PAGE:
Listing 2


These steps can be repeated as needed to connect to as many daemons as you like. Afterward, you can treat everything as if it is local.

The rest of the script asks for the user input (line 13) described earlier (Figure 3, bottom right) and then processes it. If it is a color known by name, the script calls that color's function (lines 16-18). If TIME has been requested, it is calculated and returned (line 19); otherwise, the program tries to parse the input as three comma-separated numbers (lines 22-26). The try/except exception handler (lines 22-25) will display a message if it can't find three numbers separated by commas.


Each scoreboard runs identical code, with the exception of the Pyro name registered with the name server. To start the program on each Rasp Pi, I logged in via SSH from my desktop and started the Python script directly from the terminal. Each Rasp Pi had a separate tab, so any problems with connectivity or other errors could be checked from the console to see what's happening. My desktop was running the Python name server and controller, as well.

Each scoreboard had three major functions: updating the team name, updating the score, and displaying a timer. Once started, the timer mode was exited by pushing a stop button. Each button was wired to the Rasp Pi's GPIO via twisted pair wire. A simple header was connected to GPIO14 (physical pin 8, transmit) [2], which was selected because of the adjacent ground connection.

In the code walkthrough, I'll focus on the Pyro functions, although the majority of the code is actually for the graphics. As with any Python program, you have to start by importing libraries (Listing 3). In this case I import Pyro, pygame, time, and RPi.GPIO. Next, I set the mode of the GPIO pin numbering to the Broadcom SoC channel number, not the pin number on the board. Although I'm only using one GPIO pin, this is the pin numbering I'm used to.

Listing 3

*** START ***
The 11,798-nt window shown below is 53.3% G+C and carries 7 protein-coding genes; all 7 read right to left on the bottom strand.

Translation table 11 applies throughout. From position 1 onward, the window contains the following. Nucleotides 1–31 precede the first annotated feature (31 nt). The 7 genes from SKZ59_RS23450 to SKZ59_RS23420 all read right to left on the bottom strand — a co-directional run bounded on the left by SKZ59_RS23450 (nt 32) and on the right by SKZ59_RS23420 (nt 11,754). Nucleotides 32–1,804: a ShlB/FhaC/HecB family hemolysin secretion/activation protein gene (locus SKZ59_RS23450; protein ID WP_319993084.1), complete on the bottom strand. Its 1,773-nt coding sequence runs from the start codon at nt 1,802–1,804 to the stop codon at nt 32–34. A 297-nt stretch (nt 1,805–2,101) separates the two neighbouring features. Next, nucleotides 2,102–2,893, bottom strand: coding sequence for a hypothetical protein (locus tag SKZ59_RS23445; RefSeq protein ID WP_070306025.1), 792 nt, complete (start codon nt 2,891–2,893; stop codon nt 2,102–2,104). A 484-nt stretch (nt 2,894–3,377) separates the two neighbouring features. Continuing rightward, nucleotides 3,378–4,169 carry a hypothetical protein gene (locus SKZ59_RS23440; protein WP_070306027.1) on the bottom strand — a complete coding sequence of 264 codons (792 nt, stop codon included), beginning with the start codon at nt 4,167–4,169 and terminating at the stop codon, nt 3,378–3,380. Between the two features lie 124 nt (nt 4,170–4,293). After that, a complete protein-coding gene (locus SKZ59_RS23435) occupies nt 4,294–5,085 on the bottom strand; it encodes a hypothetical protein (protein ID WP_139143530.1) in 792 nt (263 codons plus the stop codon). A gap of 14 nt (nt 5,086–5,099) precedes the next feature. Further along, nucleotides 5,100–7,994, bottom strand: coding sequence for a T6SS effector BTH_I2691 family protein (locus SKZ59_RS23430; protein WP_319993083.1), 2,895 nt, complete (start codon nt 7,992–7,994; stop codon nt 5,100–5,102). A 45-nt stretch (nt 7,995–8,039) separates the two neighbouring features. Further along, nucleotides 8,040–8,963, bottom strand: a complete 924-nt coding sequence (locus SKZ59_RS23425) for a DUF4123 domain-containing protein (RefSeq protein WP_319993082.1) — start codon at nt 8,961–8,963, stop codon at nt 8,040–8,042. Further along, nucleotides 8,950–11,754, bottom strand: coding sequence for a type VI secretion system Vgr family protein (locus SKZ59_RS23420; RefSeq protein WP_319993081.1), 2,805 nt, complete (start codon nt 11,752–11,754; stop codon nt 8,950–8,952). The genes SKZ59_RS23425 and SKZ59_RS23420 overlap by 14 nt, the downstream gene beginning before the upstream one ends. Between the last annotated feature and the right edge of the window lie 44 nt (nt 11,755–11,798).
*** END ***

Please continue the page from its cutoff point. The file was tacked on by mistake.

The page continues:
The @Pyro4.behavior decorator (line 8) sets the instance_mode to single, so the class will be instantiated once, and all calls will use the same instance.

The __init__ method is standard, but remember that Pyro will not instantiate a class until it is actually called from a controller, which can make your first call seem a little sluggish as everything gets set up. Response times will improve afterward. As mentioned before, if nothing ever connects to the associated Python object, then the __init__ method will not be called.

Lines 11, 14, 19, 23, and 40 print status messages that I can monitor from the terminal from which I launch each daemon (Figure 4). Lines 12 and 13 initialize PyGame and set up a window in which to draw. The pygame.FULLSCREEN removes all window decoration and maximizes the window to take over the entire desktop.

Figure 4: Displays, Raspberry Pis, controllers, and daemons all talk to each other across various formats and protocols.

Next, I set up the fonts (lines 16-18); The init() starts the PyGame font module, and then pygame.font.Font loads a font from disk. The second argument specifies the font size in pixels. Each instance of a font object has the font itself and the size it should be rendered. If I want to use the same font in different sizes, I have to initialize it multiple times.

To set up the background image (lines 21-23), I load it from disk then add .convert() to the end to store it internally in the same format as my initialized display; self.screen.blit then draws it on the display.

The next group of lines that begin with self set default values for scores, team names, drawing color, and timers, with the timer status. I also set up some variables for blitting the background back onto itself to erase portions of the display.

The next lines (37-38) set up the GPIO – in this case, one input pin. The pull_up_down entry gives the input pin the electronic equivalent of a default value. In the absence of a signal, the pull up will make the pin read 1, or HIGH. The add_event_detect sets up a trigger so that when the GPIO pin falls (i.e., a button is pressed), a class method is called (self.bumpPoints). The timer functions will read the GPIO directly, but this allows calling the method in the background.

On the last day of camp, we introduced an Easter Egg into the scoreboard program. The buttons along the front of the stage allowed campers to add points to their team total. Once discovered, campers staged elaborate plans to keep pressing their buttons to run the scores up. Internally, these button presses call self.updateScore (line 43), awarding the team 10 points with each press.